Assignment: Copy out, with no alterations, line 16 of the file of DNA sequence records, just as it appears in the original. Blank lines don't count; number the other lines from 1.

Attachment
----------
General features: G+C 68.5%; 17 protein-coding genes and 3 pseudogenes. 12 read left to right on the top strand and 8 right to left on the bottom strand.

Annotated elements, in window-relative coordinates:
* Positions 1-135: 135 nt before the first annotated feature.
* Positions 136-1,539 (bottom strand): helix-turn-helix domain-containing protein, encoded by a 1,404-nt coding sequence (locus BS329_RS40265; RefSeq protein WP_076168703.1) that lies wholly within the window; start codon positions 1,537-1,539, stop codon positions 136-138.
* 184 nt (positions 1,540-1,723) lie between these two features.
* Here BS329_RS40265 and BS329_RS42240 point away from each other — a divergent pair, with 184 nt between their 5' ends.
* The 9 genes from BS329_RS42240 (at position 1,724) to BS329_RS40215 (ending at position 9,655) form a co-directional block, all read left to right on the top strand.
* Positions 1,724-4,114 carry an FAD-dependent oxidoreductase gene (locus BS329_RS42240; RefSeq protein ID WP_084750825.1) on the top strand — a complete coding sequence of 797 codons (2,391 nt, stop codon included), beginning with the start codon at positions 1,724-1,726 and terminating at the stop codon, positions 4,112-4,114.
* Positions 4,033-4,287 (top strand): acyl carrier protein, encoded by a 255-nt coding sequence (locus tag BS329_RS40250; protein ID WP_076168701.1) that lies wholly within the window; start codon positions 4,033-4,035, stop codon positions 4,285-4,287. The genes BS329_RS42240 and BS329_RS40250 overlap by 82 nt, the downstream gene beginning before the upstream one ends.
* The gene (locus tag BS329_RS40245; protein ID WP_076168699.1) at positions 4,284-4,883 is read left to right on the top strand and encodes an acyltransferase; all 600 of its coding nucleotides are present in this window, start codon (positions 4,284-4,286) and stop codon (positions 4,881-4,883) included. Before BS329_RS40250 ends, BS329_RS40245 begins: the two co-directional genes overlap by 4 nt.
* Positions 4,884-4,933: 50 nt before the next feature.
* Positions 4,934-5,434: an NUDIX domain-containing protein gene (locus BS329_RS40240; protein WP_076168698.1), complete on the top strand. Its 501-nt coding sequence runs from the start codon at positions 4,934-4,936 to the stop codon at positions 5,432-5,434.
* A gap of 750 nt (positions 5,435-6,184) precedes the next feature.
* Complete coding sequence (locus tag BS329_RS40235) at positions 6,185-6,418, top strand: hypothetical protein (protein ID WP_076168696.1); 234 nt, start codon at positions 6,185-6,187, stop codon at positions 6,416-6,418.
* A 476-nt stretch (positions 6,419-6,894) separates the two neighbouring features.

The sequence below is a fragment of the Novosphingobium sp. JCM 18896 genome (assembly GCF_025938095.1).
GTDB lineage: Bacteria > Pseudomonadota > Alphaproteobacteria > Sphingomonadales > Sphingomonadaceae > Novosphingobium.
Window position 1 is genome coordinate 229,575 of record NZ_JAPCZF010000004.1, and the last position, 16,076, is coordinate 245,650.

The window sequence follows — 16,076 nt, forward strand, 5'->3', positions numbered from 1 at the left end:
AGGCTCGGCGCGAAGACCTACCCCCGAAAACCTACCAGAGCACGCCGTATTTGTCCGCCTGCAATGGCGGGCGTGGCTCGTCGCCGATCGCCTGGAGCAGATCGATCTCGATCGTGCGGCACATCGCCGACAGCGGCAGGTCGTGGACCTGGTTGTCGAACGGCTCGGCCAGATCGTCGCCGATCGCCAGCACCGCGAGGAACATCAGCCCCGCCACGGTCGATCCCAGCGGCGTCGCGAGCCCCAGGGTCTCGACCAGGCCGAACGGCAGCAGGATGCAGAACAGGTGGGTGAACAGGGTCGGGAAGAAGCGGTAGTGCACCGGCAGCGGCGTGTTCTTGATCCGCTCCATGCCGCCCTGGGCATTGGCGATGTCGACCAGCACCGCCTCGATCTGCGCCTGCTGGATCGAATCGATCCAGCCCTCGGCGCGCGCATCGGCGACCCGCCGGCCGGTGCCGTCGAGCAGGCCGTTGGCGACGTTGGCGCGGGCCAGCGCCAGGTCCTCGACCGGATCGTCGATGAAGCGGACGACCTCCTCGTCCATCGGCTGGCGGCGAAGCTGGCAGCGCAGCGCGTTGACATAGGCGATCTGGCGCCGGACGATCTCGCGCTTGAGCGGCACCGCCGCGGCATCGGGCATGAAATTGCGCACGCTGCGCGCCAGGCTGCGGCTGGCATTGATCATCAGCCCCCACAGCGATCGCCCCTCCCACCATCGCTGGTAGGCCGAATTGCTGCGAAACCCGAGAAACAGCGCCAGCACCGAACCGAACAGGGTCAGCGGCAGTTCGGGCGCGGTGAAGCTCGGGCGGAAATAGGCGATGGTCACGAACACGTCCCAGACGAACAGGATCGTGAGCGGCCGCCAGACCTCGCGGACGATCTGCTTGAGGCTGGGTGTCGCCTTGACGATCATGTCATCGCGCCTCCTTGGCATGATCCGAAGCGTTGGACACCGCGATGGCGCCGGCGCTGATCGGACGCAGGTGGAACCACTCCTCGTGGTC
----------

The sequence below is a fragment of the Novosphingobium sp. JCM 18896 genome (assembly GCF_025938095.1).